Note from the editors

Illustration by  Eddie Stok

Illustration by Eddie Stok


From the editors

But we also hope that your vote is where you start, not where you stop.

For decades, the world’s most brilliant climatologists gathered and deciphered data and warned that soon it would be too late to rein in a runaway loop of global warming and the disastrous climate shifts that would follow. But the loudest voice, the one that has broken through the noise and is now calling the world to take action, is not that of a scientist, it’s that of Greta Thunberg, a 16 year-old girl from Sweden. For years, there has been increasing evidence from academia, think-tanks, research institutes, and data-driven journalism that inequality is exploding, with negative resulting impacts on social cohesion and government. But the loudest voice to come out of Davos was not that of a world-renowned economist, a banker, a political leader, or a billionaire, it was the voice of Rutger Bregman, a little-known Dutch historian who spoke truth to a room filled with the world’s most powerful. For months, yellow-vested protesters in France have demanded their preferred solution to solving the ills of democracy and the growing disaffection of voters: continuous government by popular referendum. But the most recent referendums have simplified issues to the point of absurdity, leaving governments mired in convolution, contradiction, division, and with no clear paths forward. And yet, the simple fact remains that our only hope of solving climate change, or tackling inequality, is through public policy on a large scale. And our best hope of effecting those types of public policy changes is through what Winston Churchill once called, “The worst form of Government, except all those other forms that have been tried from time to time.” So, who really has impact? Activists, or politicians? Technocrats, or voters? This both is, and isn’t, an issue about the European parliamentary elections taking place on May 23. But by moving beyond the horse race, campaigning, party groupings, and broad political manifestos, we are staking a claim that real impact, real change, only happens when the high level arena—where our biggest ideological and public policy debates play out—is supplemented by continued engagement from those shaking things up on the ground. Inside this “not-an-elections-issue” are brief profiles of the people and organizations making change happen in every one of the European Union’s (still 28) member states and even beyond, as well as longer reflections on the broader, more thematic issues at stake. We hope you vote. But we also hope that your vote is where you start, not where you stop.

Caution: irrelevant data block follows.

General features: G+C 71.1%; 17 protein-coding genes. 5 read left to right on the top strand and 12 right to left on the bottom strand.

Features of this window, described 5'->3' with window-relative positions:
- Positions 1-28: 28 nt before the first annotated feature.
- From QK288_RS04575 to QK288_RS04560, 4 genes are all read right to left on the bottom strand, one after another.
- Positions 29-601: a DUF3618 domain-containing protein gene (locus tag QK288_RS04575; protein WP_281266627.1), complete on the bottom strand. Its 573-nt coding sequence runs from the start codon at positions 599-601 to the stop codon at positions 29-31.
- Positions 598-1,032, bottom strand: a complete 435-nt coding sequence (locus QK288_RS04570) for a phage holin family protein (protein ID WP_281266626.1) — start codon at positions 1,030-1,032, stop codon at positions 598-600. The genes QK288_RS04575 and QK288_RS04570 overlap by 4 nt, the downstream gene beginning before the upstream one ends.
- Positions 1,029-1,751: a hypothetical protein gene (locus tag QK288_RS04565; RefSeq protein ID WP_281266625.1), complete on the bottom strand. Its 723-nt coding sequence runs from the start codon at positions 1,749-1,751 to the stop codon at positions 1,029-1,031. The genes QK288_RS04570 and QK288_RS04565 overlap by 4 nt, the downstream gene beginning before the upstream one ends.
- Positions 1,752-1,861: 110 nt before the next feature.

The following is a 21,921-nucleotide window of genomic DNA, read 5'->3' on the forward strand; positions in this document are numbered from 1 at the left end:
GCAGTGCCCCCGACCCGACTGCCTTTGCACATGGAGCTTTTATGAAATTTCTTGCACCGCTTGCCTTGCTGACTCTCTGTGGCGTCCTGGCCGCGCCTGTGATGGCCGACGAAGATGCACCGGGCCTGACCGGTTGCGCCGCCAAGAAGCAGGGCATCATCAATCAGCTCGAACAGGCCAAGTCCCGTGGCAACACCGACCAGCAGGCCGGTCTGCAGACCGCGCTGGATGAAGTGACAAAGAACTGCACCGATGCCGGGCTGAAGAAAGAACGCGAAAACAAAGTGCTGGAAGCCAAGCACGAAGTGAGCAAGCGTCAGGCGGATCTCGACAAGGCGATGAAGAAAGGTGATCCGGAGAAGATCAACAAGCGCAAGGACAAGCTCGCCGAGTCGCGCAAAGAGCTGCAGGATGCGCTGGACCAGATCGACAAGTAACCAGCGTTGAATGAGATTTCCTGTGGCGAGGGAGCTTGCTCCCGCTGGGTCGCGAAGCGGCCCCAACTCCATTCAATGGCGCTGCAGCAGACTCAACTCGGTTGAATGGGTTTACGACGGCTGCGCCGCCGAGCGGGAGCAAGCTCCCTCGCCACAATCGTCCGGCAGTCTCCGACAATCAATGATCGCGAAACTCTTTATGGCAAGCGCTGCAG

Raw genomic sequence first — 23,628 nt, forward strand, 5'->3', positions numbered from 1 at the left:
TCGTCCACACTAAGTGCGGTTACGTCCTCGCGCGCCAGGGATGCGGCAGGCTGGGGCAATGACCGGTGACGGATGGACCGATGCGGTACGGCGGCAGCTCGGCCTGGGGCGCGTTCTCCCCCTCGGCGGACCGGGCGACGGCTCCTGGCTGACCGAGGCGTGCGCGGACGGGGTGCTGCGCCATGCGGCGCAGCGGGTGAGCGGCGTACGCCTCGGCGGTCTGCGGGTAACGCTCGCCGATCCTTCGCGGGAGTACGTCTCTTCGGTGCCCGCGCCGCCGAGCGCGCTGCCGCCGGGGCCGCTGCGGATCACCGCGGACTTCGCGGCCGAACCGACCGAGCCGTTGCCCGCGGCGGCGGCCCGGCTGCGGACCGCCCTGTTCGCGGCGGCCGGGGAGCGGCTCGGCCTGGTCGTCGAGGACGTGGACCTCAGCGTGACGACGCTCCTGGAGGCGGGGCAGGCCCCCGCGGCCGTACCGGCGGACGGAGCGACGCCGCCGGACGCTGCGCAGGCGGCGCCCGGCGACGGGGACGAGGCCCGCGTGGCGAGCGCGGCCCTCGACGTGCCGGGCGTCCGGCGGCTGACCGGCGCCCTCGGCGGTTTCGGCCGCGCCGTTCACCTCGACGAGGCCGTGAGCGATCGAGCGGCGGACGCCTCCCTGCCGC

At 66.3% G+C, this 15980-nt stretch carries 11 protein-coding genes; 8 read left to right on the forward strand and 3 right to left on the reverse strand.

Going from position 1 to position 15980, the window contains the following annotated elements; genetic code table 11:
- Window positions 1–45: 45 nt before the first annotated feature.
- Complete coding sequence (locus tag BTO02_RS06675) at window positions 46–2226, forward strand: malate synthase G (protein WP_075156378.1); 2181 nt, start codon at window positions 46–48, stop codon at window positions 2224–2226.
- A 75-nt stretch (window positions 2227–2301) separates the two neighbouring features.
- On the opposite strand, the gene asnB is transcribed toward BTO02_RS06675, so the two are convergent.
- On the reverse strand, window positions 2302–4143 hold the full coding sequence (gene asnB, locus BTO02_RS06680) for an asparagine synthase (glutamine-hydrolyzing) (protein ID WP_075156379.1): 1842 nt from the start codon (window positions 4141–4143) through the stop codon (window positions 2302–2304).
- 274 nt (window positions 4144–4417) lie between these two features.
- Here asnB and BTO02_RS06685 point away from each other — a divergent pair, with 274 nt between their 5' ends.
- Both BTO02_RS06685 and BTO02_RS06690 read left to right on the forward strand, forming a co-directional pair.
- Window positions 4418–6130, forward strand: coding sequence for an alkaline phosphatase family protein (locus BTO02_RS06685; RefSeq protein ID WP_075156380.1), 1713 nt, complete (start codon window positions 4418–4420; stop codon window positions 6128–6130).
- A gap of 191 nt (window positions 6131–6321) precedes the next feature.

The Are We Europe Team

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This article appears in Are We Europe #4: This Is Not An Elections Issue

This Is Not An Elections Issue
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